The University of Rhode Island’s Hillel Center held a seminar last night that allowed students to discuss issues and solutions surrounding interfaith dating for the Jewish community.

The seminar, titled “Dating Outside the Tribe: Interfaith Dating in Judaism,” was led by Rabbinic Intern Jessica Lowenthal. Lowenthal met with approximately 15 members of the URI Hillel community to discuss the stigmas surrounding Jewish people dating outside of their religion: mainly that many American Jewish people have been told dating outside their faith was unacceptable. Within this talk, Lowenthal explained how untrue this idea is and provided solutions for starting the conversation of interfaith dating with family and friends.

“Interfaith Dating” was the last of three talks on taboo in Judaism that Lowenthal had held with the Hillel Center, the first of which wasn’t text based but instead experience and discussion focused. The event centered both on open questions regarding students’ experiences with interfaith dating and growing up Jewish, as well as the history of Judaism’s response to dating outside their faith. Lowenthal spoke of older generation’s view that interfaith dating and marriage leads to “the downfall of the Jewish community,” and how to open the conversation with parents and grandparents about maintaining a Jewish faith while in an interfaith relationship.

Students talked about what they felt made them identify as Jewish. Many agreed that they felt connected to Judaism because it was how they were raised and all they’ve ever known from their upbringing. One student, who grew up in an interfaith marriage with the choice to identify with either faith, said that “what makes me Jewish is that I chose to be. I feel a connection to Judaism.”   Students talked about how their surroundings are what made them identify with Judaism – some because of their living in a Jewish community and being a “product of their environment”, and some due to their determination to remain Jewish while growing up in a Christian community.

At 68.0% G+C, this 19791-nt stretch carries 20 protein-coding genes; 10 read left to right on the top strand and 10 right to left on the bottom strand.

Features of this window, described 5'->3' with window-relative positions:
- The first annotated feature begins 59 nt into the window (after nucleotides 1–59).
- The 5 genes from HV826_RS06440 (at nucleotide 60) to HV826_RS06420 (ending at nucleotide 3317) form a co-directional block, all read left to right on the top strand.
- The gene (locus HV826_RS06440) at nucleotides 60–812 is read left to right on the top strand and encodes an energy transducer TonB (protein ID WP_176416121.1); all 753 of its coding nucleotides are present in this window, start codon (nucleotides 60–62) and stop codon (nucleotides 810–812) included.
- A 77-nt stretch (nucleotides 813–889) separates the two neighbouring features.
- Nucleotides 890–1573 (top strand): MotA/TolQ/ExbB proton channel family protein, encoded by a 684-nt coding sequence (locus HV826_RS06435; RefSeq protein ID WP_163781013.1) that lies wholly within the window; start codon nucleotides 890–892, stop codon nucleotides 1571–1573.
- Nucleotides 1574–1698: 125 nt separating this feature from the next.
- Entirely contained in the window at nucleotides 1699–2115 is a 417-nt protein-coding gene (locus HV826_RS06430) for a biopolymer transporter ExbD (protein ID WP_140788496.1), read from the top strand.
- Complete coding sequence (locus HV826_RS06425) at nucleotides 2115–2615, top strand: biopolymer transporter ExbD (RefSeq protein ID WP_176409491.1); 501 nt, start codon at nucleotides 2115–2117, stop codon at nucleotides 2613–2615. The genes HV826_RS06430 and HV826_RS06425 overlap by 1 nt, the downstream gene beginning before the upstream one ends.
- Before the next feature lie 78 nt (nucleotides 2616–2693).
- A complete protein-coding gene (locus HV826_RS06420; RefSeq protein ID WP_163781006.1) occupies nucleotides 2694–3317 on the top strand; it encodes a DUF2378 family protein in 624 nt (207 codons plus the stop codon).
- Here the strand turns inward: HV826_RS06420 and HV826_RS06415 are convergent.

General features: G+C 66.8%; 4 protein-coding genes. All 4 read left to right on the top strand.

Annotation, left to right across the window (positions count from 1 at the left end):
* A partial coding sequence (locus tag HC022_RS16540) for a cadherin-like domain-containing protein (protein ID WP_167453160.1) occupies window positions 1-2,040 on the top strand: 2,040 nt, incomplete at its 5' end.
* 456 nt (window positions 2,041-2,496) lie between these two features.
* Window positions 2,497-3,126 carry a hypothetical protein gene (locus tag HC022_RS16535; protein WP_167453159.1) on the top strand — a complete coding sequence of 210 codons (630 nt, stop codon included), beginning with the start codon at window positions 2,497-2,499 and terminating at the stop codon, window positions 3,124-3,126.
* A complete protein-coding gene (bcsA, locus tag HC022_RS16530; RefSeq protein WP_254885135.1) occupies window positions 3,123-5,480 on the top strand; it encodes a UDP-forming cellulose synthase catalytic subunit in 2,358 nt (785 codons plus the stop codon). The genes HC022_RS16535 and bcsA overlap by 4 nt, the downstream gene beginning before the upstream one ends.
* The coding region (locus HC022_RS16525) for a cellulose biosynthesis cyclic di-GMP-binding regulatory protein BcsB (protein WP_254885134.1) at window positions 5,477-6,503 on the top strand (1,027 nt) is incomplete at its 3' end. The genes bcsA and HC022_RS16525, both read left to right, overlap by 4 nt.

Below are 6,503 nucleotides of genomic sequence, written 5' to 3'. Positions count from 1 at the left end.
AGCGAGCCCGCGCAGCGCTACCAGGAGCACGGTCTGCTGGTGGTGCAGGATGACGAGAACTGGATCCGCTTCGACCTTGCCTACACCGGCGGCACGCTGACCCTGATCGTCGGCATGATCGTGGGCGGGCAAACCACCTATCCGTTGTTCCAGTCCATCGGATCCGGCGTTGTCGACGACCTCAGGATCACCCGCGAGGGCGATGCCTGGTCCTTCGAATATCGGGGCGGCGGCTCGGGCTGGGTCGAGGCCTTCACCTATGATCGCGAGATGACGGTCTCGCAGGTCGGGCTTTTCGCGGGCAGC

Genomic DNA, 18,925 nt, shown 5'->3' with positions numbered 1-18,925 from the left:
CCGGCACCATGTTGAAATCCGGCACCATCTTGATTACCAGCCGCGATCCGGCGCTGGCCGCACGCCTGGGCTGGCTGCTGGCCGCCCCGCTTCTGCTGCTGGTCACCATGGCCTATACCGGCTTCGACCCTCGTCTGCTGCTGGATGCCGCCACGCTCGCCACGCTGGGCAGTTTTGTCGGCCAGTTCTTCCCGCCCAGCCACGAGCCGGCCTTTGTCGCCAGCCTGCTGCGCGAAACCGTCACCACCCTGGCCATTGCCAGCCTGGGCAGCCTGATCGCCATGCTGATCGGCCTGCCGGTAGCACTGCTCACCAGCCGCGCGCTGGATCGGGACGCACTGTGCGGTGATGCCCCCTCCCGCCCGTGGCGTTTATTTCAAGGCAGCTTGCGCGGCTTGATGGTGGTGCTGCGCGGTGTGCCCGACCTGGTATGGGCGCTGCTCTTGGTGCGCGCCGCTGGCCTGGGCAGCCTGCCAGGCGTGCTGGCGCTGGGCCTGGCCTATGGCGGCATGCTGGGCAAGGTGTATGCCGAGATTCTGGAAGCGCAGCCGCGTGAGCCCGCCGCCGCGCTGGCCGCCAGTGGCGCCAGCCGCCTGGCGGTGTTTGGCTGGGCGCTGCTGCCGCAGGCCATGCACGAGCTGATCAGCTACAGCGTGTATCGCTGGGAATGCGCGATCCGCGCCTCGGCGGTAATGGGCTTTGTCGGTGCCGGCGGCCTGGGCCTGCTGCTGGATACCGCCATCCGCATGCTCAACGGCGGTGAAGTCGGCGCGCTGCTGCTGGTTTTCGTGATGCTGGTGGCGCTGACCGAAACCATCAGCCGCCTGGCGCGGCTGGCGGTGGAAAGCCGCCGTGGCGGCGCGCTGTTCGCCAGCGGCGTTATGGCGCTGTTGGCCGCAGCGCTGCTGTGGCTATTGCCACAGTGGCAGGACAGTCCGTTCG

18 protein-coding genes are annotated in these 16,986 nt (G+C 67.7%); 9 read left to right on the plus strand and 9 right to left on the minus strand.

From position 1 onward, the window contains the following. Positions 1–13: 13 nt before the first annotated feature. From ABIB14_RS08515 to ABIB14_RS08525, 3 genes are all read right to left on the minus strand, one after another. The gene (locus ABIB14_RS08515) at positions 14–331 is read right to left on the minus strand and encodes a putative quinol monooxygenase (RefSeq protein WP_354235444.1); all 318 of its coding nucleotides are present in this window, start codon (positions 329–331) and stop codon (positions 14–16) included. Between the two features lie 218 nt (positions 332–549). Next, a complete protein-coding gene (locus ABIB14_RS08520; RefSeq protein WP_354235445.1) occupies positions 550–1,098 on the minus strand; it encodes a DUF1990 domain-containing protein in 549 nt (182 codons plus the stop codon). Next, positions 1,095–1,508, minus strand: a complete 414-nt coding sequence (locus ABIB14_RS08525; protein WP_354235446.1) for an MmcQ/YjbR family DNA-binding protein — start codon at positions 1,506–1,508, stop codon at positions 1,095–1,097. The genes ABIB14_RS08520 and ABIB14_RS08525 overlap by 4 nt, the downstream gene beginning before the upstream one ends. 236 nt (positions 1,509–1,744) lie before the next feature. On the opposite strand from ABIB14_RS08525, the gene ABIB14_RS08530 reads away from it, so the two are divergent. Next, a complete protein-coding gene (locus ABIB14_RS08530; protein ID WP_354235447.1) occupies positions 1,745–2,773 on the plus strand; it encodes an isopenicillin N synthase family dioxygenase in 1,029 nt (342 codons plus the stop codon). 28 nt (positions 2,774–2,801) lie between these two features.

“Interfaith dating doesn’t take anything from the Jewish identity,” Lowenthal said, concluding the event. She specified that it’s a person’s commitment to their faith that determines the amount of Judaism in a relationship and household, even if the relationship is interfaith.

This event followed a Matzah Brei Dinner, also held at the Hillel Center. Matzah Brei is a traditional Hillel dish consisting of matzah bread fried with eggs. “Think of it as Passover French toast,” the Hillel Center website explained.

Amy Olsen, executive director of Hillel, and Yaniv Havusha, the Jewish Student Life Associate, may be contacted for students interested in future events. For more information on the Hillel community, visit